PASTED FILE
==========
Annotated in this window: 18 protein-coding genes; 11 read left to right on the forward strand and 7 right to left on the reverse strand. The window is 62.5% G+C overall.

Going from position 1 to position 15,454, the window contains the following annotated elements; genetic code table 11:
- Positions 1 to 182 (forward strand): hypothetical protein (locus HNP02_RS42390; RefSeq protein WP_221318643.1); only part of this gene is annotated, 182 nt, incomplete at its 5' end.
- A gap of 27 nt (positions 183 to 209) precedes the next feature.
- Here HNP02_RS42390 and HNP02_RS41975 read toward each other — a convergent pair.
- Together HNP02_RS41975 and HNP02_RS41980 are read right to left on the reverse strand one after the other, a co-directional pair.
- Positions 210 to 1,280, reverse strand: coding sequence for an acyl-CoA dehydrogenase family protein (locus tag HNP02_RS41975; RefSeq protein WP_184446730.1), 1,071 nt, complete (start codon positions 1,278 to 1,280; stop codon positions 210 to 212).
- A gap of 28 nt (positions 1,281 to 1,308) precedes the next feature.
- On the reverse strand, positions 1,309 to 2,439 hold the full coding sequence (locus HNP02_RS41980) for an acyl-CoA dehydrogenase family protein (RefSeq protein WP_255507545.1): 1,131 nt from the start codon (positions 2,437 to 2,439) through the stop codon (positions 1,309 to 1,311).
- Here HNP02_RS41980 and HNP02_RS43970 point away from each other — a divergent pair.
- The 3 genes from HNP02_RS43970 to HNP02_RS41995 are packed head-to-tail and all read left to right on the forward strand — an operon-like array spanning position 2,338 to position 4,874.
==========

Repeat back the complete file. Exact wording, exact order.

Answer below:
Annotated in this window: 18 protein-coding genes; 11 read left to right on the forward strand and 7 right to left on the reverse strand. The window is 62.5% G+C overall.

Going from position 1 to position 15,454, the window contains the following annotated elements; genetic code table 11:
- Positions 1 to 182 (forward strand): hypothetical protein (locus HNP02_RS42390; RefSeq protein WP_221318643.1); only part of this gene is annotated, 182 nt, incomplete at its 5' end.
- A gap of 27 nt (positions 183 to 209) precedes the next feature.
- Here HNP02_RS42390 and HNP02_RS41975 read toward each other — a convergent pair.
- Together HNP02_RS41975 and HNP02_RS41980 are read right to left on the reverse strand one after the other, a co-directional pair.
- Positions 210 to 1,280, reverse strand: coding sequence for an acyl-CoA dehydrogenase family protein (locus tag HNP02_RS41975; RefSeq protein WP_184446730.1), 1,071 nt, complete (start codon positions 1,278 to 1,280; stop codon positions 210 to 212).
- A gap of 28 nt (positions 1,281 to 1,308) precedes the next feature.
- On the reverse strand, positions 1,309 to 2,439 hold the full coding sequence (locus HNP02_RS41980) for an acyl-CoA dehydrogenase family protein (RefSeq protein WP_255507545.1): 1,131 nt from the start codon (positions 2,437 to 2,439) through the stop codon (positions 1,309 to 1,311).
- Here HNP02_RS41980 and HNP02_RS43970 point away from each other — a divergent pair.
- The 3 genes from HNP02_RS43970 to HNP02_RS41995 are packed head-to-tail and all read left to right on the forward strand — an operon-like array spanning position 2,338 to position 4,874.